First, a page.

Geospatial Planning and the Resulting Economic Impact of Human Papillomavirus Vaccine Introduction in Mozambique
Research has shown that the distance to the nearest immunization location can ultimately prevent someone from getting immunized. With the introduction of human papillomavirus (HPV) vaccine throughout the world, a major question is whether the target populations can readily access immunization.Methods
In anticipation of HPV vaccine introduction in Mozambique, a country with a 2015 population of 25,727,911, our team developed Strategic Integrated Geo-temporal Mapping Application) to determine the potential economic impact of HPV immunization. We quantified how many people in the target population are reachable by the 1377 existing immunization locations, how many cannot access these locations, and the potential costs and disease burden averted by immunization.Results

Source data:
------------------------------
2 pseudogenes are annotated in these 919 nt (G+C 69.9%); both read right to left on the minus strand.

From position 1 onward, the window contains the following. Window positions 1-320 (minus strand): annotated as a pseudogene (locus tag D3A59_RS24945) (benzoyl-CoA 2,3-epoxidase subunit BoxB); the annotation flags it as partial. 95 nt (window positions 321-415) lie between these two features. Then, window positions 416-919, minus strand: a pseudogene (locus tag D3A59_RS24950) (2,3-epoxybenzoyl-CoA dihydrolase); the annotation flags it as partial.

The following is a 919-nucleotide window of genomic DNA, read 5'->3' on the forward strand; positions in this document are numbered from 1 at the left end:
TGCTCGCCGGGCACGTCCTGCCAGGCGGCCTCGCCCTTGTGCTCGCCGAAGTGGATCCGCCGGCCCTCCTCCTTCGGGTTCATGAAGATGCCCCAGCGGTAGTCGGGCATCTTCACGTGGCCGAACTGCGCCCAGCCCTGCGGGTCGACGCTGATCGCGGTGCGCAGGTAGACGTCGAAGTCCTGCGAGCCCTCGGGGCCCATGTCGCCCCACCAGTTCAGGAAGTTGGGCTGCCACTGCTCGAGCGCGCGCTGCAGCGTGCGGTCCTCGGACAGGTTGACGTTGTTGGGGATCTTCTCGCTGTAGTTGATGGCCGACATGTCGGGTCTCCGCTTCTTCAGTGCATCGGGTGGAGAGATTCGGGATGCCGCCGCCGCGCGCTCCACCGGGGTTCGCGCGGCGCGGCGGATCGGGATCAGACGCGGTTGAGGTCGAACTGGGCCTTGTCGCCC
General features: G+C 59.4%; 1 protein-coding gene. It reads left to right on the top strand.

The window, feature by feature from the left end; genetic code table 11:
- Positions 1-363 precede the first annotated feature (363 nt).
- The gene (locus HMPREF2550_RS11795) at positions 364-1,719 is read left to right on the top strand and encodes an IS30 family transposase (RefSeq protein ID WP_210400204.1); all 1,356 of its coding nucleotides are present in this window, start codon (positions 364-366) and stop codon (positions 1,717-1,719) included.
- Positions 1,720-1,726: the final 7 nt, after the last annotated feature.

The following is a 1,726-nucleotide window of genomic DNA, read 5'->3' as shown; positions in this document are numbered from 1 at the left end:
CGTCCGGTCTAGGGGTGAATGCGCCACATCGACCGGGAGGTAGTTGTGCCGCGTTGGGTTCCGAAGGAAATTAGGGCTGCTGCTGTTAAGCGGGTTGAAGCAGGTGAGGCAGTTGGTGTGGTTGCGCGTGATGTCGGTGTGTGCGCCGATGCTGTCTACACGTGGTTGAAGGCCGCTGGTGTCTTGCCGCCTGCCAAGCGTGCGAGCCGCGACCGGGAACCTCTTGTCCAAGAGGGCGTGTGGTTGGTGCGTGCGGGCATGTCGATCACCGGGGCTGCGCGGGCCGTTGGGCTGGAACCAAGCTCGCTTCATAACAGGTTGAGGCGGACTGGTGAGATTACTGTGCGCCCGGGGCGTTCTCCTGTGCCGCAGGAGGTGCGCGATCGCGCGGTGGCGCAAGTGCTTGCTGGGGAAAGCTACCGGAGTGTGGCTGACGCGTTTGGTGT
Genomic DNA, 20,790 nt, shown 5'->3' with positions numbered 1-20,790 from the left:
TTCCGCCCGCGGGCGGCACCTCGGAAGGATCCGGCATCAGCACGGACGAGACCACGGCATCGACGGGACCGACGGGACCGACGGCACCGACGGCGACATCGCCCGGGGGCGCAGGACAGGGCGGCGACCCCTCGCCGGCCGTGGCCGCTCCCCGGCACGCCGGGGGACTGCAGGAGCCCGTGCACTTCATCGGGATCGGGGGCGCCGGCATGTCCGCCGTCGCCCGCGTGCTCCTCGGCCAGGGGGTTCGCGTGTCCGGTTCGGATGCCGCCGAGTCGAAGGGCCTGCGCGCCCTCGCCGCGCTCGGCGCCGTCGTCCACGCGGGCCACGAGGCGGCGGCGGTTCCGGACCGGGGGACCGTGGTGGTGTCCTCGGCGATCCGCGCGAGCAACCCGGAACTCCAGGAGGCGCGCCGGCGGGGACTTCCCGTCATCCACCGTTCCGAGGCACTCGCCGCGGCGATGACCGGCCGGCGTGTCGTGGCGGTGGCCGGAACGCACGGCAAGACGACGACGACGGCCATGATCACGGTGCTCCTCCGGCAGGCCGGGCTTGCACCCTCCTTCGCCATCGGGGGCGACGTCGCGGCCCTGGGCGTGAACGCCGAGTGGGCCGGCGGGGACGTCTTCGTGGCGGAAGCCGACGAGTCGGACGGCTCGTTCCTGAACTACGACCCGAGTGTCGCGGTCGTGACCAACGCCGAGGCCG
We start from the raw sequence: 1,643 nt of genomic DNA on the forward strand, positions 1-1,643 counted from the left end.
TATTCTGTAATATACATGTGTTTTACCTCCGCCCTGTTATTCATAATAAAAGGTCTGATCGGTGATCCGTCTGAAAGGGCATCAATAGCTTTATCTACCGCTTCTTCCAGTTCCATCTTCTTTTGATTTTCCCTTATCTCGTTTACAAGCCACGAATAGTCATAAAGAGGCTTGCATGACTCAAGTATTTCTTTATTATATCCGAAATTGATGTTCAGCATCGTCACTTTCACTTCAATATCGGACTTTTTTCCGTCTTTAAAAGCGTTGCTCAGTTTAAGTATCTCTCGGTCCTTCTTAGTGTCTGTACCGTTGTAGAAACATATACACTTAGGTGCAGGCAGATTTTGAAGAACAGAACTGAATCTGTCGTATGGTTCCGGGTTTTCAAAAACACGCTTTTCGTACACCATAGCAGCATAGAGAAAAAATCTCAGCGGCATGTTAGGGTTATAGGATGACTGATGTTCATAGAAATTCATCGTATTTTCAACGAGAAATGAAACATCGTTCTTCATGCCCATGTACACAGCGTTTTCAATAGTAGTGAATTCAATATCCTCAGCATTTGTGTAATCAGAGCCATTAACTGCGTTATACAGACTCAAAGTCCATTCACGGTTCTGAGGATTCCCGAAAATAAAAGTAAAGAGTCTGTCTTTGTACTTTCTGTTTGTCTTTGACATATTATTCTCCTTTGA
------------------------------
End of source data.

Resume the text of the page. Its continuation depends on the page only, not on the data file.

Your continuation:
If the entire 2015 cohort of 10-year-old girls goes without HPV immunization, approximately 125 (111–139) new cases of HPV 16,18-related cervical cancer are expected in the future. If each health center covers a catchment area with a 5-km radius (ie, if people travel up to 5 km to obtain vaccines), then 40% of the target population could be reached to prevent 50 (44–55) cases, 178 (159–198) disability-adjusted life years, and US $202,854 (US $140,758–323,693) in health care costs and lost productivity. At higher catchment area radii, additional increases in catchment area radius raise population coverage with diminishing returns.Conclusions
Much of the population in Mozambique is unable to reach any existing immunization location, thereby reducing the potential impact of HPV vaccine. The geospatial information system analysis can assist in planning vaccine introduction strategies to maximize access and help the population reap the maximum benefits from an immunization program.